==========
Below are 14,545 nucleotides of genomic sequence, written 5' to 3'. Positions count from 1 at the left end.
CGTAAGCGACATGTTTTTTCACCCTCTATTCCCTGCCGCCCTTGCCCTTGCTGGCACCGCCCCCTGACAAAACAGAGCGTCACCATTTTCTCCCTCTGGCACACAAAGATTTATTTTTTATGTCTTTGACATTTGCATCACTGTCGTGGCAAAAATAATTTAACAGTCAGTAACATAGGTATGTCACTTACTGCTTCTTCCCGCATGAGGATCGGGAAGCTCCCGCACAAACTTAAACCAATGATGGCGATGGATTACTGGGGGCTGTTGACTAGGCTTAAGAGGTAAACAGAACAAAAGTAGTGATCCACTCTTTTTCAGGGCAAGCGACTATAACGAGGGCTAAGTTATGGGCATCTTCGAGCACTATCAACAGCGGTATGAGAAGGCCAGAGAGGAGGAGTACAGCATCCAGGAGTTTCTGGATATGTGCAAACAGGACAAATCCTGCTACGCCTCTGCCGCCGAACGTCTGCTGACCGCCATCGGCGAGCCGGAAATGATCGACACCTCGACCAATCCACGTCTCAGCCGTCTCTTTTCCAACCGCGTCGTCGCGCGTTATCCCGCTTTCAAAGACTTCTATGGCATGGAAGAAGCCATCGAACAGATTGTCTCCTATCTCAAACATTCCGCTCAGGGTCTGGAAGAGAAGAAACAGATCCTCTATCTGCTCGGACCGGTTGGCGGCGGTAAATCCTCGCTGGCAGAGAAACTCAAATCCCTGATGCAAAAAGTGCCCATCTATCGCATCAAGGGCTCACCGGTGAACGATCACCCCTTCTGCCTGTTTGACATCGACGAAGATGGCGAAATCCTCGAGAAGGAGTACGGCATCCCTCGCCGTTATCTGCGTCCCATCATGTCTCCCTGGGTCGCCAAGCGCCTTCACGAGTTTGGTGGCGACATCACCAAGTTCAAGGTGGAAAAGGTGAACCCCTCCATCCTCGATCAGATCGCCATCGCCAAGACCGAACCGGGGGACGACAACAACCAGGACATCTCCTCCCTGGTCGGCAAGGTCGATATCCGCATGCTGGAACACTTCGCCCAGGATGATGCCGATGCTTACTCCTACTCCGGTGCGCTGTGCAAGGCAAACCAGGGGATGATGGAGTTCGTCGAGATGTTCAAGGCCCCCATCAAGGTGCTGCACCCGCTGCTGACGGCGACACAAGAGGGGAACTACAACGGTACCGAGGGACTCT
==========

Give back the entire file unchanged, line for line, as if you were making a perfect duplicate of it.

Below are 14,545 nucleotides of genomic sequence, written 5' to 3'. Positions count from 1 at the left end.
CGTAAGCGACATGTTTTTTCACCCTCTATTCCCTGCCGCCCTTGCCCTTGCTGGCACCGCCCCCTGACAAAACAGAGCGTCACCATTTTCTCCCTCTGGCACACAAAGATTTATTTTTTATGTCTTTGACATTTGCATCACTGTCGTGGCAAAAATAATTTAACAGTCAGTAACATAGGTATGTCACTTACTGCTTCTTCCCGCATGAGGATCGGGAAGCTCCCGCACAAACTTAAACCAATGATGGCGATGGATTACTGGGGGCTGTTGACTAGGCTTAAGAGGTAAACAGAACAAAAGTAGTGATCCACTCTTTTTCAGGGCAAGCGACTATAACGAGGGCTAAGTTATGGGCATCTTCGAGCACTATCAACAGCGGTATGAGAAGGCCAGAGAGGAGGAGTACAGCATCCAGGAGTTTCTGGATATGTGCAAACAGGACAAATCCTGCTACGCCTCTGCCGCCGAACGTCTGCTGACCGCCATCGGCGAGCCGGAAATGATCGACACCTCGACCAATCCACGTCTCAGCCGTCTCTTTTCCAACCGCGTCGTCGCGCGTTATCCCGCTTTCAAAGACTTCTATGGCATGGAAGAAGCCATCGAACAGATTGTCTCCTATCTCAAACATTCCGCTCAGGGTCTGGAAGAGAAGAAACAGATCCTCTATCTGCTCGGACCGGTTGGCGGCGGTAAATCCTCGCTGGCAGAGAAACTCAAATCCCTGATGCAAAAAGTGCCCATCTATCGCATCAAGGGCTCACCGGTGAACGATCACCCCTTCTGCCTGTTTGACATCGACGAAGATGGCGAAATCCTCGAGAAGGAGTACGGCATCCCTCGCCGTTATCTGCGTCCCATCATGTCTCCCTGGGTCGCCAAGCGCCTTCACGAGTTTGGTGGCGACATCACCAAGTTCAAGGTGGAAAAGGTGAACCCCTCCATCCTCGATCAGATCGCCATCGCCAAGACCGAACCGGGGGACGACAACAACCAGGACATCTCCTCCCTGGTCGGCAAGGTCGATATCCGCATGCTGGAACACTTCGCCCAGGATGATGCCGATGCTTACTCCTACTCCGGTGCGCTGTGCAAGGCAAACCAGGGGATGATGGAGTTCGTCGAGATGTTCAAGGCCCCCATCAAGGTGCTGCACCCGCTGCTGACGGCGACACAAGAGGGGAACTACAACGGTACCGAGGGACTCT